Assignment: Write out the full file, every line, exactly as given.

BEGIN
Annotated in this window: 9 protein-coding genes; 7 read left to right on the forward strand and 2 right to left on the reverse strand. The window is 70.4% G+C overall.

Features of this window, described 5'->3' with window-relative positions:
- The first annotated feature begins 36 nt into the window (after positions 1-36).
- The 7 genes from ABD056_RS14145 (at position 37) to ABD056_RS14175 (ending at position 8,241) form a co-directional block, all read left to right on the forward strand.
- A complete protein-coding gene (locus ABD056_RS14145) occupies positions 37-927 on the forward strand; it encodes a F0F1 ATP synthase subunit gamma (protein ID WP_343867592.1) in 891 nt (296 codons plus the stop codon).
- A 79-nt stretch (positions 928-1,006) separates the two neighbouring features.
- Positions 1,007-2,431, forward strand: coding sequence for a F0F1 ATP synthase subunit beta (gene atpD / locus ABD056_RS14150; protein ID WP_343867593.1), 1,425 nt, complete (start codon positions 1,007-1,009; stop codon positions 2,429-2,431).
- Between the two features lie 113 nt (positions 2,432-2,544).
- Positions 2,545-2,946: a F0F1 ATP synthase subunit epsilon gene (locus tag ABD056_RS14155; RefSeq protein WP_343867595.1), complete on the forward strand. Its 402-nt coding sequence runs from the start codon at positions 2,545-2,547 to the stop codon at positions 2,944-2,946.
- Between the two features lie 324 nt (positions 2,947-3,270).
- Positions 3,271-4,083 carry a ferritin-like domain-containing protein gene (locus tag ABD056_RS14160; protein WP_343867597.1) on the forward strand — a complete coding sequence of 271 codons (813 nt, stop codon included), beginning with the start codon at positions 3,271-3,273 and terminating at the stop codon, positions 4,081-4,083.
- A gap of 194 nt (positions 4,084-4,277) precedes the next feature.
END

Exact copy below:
Annotated in this window: 9 protein-coding genes; 7 read left to right on the forward strand and 2 right to left on the reverse strand. The window is 70.4% G+C overall.

Features of this window, described 5'->3' with window-relative positions:
- The first annotated feature begins 36 nt into the window (after positions 1-36).
- The 7 genes from ABD056_RS14145 (at position 37) to ABD056_RS14175 (ending at position 8,241) form a co-directional block, all read left to right on the forward strand.
- A complete protein-coding gene (locus ABD056_RS14145) occupies positions 37-927 on the forward strand; it encodes a F0F1 ATP synthase subunit gamma (protein ID WP_343867592.1) in 891 nt (296 codons plus the stop codon).
- A 79-nt stretch (positions 928-1,006) separates the two neighbouring features.
- Positions 1,007-2,431, forward strand: coding sequence for a F0F1 ATP synthase subunit beta (gene atpD / locus ABD056_RS14150; protein ID WP_343867593.1), 1,425 nt, complete (start codon positions 1,007-1,009; stop codon positions 2,429-2,431).
- Between the two features lie 113 nt (positions 2,432-2,544).
- Positions 2,545-2,946: a F0F1 ATP synthase subunit epsilon gene (locus tag ABD056_RS14155; RefSeq protein WP_343867595.1), complete on the forward strand. Its 402-nt coding sequence runs from the start codon at positions 2,545-2,547 to the stop codon at positions 2,944-2,946.
- Between the two features lie 324 nt (positions 2,947-3,270).
- Positions 3,271-4,083 carry a ferritin-like domain-containing protein gene (locus tag ABD056_RS14160; protein WP_343867597.1) on the forward strand — a complete coding sequence of 271 codons (813 nt, stop codon included), beginning with the start codon at positions 3,271-3,273 and terminating at the stop codon, positions 4,081-4,083.
- A gap of 194 nt (positions 4,084-4,277) precedes the next feature.